As an aside, I rather THINK (I am not sure at all...) that it isn't necessary to add many 2600+ GMs to lower the draw rates ; I am under the impression that the inclusion of even 2 or 3 2600+ GMs has a significant impact.

In my opinion, this could be due to the fact that, when all (or nearly all) a given tournament's participants are 2750+ GMs, the players tend (in my opinion) to play in a rather defense-oriented manner, as they know that all their opponents are particularly strong, whereas the inclusion of 2600+ GMs tend to generate a globally more offensive approach to the game by the players.

In that respect, it will be interesting to follow the next Tata Steel tournament : in the A group, 3 players out of 14 are 2600+ GMs, and it will be interesting to see what the draw rate will be !
Petrarlsen Petrarlsen 12/21/2017 11:15
@ genem :

I both agree and disagree !

- "To say simply "Draws are not a problem" is to evade the legitimate question, and to imply that a 99.8% draw rate would be perfectly fine."

I quite agree. In fact, I already said so indirectly on this page ; in a post to ICCF Grandmaster, I exposed my opinion : that the 90 % draw rate of correspondence chess is too high, and that I don't see any problem with the current draw rates in on the board chess (giving as an example the London Chess Classic 2017's 77.8 % draw rate, which represents a rather high draw rate compared to other high-level tournaments ; in my opinion, it is quite acceptable to have a more or less 80 % draw rate in the tournaments having the higher draw rates).

- "At a majority 60% draw rate, and often higher in World Champ matches, to much scoreboard action is being drained by draws."

With this, I must say I very much disagree.

The rather high draw rates in chess are precisely one of the points I find particularly interesting in chess. For me, the fact that draws occur frequently precisely mean that wins have a much stronger meaning : to win a game, you must escape the "central draw zone" ; in each game, there is quite a real "drawing maze", and to win a game means that the player managed to escape this "drawing maze", and this, in my opinion, give much more value to wins, in chess. If, for example, there were only wins, and no draws, a win wouldn't mean much ; only, really, that the winner played at least more or less at the same level that his opponent ; a coin must fall on one of its side, and the win must go to one of the players ; it wouldn't mean more than that. Whereas, in chess as it is played presently, when you win, this certainly doesn't only mean that you played at more or less the same level as your opponent : you have to EARN a win ; really ; when you see a win, you know that, necessarily, the winner really battled for it. And, in my opinion, this makes all the difference.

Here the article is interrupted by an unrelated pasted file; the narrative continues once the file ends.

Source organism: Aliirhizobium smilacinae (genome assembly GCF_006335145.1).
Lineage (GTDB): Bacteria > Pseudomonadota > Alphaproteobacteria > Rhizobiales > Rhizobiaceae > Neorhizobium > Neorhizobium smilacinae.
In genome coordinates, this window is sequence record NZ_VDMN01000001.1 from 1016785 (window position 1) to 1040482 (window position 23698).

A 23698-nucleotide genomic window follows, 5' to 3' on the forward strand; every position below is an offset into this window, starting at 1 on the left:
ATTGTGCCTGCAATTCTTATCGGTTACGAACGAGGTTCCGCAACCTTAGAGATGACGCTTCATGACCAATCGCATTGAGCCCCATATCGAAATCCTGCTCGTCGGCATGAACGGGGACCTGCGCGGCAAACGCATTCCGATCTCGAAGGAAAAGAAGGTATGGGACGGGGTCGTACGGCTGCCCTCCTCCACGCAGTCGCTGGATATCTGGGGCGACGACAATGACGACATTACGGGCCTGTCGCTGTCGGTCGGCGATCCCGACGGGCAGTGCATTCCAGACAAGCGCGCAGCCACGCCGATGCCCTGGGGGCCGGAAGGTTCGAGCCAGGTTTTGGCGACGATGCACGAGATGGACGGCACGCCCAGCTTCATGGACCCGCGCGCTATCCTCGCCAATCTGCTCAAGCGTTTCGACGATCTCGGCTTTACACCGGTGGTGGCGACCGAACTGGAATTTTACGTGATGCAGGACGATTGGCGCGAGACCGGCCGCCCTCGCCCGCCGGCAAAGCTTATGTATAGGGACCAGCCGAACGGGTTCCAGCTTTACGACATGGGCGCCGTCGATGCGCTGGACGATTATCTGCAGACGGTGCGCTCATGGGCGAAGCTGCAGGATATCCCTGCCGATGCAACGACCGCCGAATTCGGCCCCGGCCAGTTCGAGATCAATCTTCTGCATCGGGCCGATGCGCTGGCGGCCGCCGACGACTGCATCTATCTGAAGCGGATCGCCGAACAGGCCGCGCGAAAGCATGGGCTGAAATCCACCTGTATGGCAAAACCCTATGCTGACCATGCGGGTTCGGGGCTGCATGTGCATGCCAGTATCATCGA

So, my personal opinion on this is that, for a win to be really significant, the draw rate must be clearly above 50 % for top-level chess ; to give a number, I would thus say at least a 55 % draw rate.

- "Sofia rule, and extending the life of each draw offer, could help a little."

I wouldn't be at all against Sofia rules, even without any move limit, as it doesn't in fact change anything in the game. Obviously, it doesn't do anything against none-fighting games, but, personally, this doesn't bother me too much ; at least, if the game is rather long (and to implement Sofia rules necessarily tend to generate longer games), when the players are 2700+ or even 2800+ GMs, it is a very well-played game, and I find rather interesting such games.

- But, as for changing the rules, for castling, or using different starting positions, it really changes the game, and, as I consider that chess as it is currently represents a very refined equilibrium, and as I also consider that, for the moment, the draw rates are quite acceptable, I wouldn't find at all such changes to be something positive.
adbennet adbennet 12/21/2017 06:51
Excellent post by Angelo Pardi.
Angelo Pardi Angelo Pardi 12/21/2017 11:30
In the draw rate debate, I think there are two very different phenomenon to consider : you have to ask what is the cause of those draws.